My husband calls me Ellie Mae. I don't think he means this in a derisive way at all, nor do I think it's necessarily a compliment. I love all things fuzzy and furry; all things creepy and crawly. I'm fascinated by the natural world, it's processes and order. I'm not startled by snakes in the grass (unless they are of the human form) nor am I particularly disturbed by spiders (though those that make it into my home are another story). I simply love animals. At current count we have four dogs, but that number is open to change at any time. We've had to set a new rule at our home; no picking up of strays unless they are wearing a collar of some sort. Please realize this rule has been made due to our propensity to pick anything up and haul it home, and our inability to realistically house another animal...but like I said, numbers are open to change, as are rules. During our nearly 14 year marriage we have parented 7 dogs, two cordon blue finches, one green cheeked parrot, two flying squirrels, and a myriad of "sleep-overs" by strays. But now, I have a butterfly. Now, mind you, I don't actually have a little butterfly flitting around my home with a sparkly collar. Rather, my yearly attempt to lure a Monarch female to lay her eggs in my garden have finally come to fruition. For years I've planted milkweed in hopes that even one egg would make the journey from caterpillar to pupae to butterfly. Several years have passed with Momma Monarchs laying their eggs, and caterpillars emerging and munching on my milkweed plants, but not once have I had the privilege of seeing caterpillar suspend itself by it's back legs from said plant, shed it's skin, and transform into a magnificent Monarch. Sunday night I FINALLY got my wish. There he was, hanging suspended high in my milkweed plant, and by Monday morning there was a shining green chrysalis. I was ecstatic....sad, I know. Then, last night, we had a true nor-easter blow through. It was a HUGE storm, with the 150 year old trees that surround our historic home crashing down around us. Was I concerned about our roof?? No. Our cars? uh-uh. I was scared to death that something was going to happen to my butterfly. I even briefly considered going out and holding an umbrella over it. Again, it was a brief thought had at about 2 a.m.-not a time known for rational thought. And sure enough, when I went outside this morning, there was my milkweed plant smushed firmly under a HUGE limb from one of our old oaks. It was an enormous limb-one that would make a decent sized tree on it's own. And to make matters worse, wrapped around the limb was a high line wire. So, after hours on the phone trying to find out if there was anyone to come clean up the mess (there wasn't), and if the high line wire was dangerous (it wasn't) I went out to clean up the mess. I worked slowly and cautiously, but not optimistically. But then, after the tree was removed, I found the milkweed plant wasn't broken, just bent, and my butterfly wasn't gone, just hidden. It was hanging there tough and resilient, dangling by it's little back feet.This afternoon I can actually see the wings starting to develop through the chrysalis skin.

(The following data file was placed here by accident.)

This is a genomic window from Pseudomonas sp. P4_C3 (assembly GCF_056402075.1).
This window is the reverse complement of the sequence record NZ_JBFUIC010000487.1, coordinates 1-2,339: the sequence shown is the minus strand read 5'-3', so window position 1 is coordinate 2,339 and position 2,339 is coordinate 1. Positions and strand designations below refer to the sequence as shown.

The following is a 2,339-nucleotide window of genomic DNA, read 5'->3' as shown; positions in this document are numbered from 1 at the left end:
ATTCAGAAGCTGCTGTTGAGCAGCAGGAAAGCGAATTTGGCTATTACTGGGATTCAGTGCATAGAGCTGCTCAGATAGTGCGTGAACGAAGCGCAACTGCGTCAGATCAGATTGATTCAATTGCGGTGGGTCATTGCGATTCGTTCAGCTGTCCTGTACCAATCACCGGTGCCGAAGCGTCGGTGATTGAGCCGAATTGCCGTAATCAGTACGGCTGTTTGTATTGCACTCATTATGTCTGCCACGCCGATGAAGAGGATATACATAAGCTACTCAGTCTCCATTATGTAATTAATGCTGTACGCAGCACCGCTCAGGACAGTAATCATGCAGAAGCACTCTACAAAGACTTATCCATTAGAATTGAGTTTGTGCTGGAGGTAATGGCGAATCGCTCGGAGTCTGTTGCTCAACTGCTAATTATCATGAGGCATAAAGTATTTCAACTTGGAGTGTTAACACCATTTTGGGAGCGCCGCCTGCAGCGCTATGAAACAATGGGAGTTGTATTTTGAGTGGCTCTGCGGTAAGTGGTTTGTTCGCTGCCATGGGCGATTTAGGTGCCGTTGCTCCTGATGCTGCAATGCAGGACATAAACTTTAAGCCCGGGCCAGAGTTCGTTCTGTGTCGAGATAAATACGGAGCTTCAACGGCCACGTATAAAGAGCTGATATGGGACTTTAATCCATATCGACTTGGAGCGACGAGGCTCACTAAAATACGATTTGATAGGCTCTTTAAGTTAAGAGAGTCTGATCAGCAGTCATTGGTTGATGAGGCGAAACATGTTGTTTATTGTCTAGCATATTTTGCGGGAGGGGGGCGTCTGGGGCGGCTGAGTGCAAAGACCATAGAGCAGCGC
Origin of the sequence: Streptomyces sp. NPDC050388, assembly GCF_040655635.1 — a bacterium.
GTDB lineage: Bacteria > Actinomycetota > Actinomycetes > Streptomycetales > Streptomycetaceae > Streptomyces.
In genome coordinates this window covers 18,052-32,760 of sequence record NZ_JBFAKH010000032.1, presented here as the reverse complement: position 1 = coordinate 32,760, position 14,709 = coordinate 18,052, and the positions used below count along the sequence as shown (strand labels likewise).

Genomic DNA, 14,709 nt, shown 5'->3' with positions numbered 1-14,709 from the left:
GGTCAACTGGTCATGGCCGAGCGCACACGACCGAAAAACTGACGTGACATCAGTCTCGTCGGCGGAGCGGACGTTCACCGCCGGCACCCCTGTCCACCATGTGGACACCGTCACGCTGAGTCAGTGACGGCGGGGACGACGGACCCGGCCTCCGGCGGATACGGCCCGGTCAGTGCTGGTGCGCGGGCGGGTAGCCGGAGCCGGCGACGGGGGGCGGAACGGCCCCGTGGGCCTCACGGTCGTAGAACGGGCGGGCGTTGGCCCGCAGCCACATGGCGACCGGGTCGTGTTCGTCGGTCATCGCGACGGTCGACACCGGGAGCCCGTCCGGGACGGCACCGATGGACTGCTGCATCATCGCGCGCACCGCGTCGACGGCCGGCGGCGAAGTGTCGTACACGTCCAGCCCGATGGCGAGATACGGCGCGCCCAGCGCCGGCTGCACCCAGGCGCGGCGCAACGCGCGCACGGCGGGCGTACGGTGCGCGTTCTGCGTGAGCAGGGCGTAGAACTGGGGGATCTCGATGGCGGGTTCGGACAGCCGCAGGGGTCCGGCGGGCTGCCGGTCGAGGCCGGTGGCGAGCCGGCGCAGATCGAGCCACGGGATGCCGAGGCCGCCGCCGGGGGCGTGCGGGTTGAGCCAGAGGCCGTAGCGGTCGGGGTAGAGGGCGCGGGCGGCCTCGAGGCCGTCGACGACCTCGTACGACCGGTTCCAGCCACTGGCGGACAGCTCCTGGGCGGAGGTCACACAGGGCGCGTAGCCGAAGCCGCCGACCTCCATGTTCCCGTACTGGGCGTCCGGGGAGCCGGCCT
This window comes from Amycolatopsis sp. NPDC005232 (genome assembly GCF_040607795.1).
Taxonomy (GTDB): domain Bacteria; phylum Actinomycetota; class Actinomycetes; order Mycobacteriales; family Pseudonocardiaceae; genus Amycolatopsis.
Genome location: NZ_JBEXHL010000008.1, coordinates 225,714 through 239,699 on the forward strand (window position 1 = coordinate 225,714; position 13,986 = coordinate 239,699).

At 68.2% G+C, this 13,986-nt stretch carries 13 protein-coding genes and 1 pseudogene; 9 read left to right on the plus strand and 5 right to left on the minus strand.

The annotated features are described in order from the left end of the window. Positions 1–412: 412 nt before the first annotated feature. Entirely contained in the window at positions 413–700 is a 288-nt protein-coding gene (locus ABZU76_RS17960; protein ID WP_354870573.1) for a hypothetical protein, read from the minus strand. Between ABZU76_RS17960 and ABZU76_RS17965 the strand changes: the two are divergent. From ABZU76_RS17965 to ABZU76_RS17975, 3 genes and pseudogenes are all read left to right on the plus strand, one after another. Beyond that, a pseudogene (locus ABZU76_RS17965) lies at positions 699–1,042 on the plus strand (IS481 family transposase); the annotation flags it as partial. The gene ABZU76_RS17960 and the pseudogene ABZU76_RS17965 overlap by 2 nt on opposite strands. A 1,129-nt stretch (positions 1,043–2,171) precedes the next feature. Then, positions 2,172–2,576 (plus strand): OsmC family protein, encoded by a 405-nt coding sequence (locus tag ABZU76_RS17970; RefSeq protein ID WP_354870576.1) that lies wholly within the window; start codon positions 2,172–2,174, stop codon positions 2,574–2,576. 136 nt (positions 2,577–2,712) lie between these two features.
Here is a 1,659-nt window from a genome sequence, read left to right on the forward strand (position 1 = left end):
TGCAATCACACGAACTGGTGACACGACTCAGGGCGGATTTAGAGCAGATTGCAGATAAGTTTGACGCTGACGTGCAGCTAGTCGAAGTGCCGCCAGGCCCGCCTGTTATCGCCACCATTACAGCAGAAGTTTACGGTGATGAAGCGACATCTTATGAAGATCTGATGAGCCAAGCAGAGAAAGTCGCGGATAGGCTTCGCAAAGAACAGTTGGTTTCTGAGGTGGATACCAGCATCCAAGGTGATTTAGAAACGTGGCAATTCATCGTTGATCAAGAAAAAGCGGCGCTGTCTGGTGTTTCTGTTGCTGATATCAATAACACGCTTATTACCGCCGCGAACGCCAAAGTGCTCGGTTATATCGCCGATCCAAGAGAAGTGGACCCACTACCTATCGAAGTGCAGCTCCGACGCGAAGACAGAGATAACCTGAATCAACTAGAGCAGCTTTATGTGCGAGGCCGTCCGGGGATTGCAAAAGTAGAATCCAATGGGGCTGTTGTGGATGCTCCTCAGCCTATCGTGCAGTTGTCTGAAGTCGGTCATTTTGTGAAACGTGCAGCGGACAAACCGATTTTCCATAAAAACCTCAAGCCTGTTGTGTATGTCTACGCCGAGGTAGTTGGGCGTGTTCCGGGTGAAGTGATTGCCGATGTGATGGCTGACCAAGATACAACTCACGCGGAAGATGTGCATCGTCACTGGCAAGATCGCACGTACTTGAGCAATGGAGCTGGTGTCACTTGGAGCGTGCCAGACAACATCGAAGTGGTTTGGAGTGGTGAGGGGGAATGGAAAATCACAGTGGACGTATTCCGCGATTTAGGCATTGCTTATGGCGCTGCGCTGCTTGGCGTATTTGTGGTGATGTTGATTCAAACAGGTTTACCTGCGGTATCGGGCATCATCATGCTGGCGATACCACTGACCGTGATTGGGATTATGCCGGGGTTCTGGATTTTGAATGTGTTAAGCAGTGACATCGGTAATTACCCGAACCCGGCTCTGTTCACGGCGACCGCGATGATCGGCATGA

That, of course, got me thinking; I'm a lot like that butterfly. I've been crushed, hidden, and wrapped up in danger. And through it all, I have managed to hang on even if it was only by my little feet, metaphorically speaking. What has protected me is the same thing that protected my butterfly; my cocoon. I've surrounded myself by wonderful people, a strong faith, and lots of love. So, even when the world throws it's toughest and worst at me, I've been resilient. Thank goodness I have long toes ;-)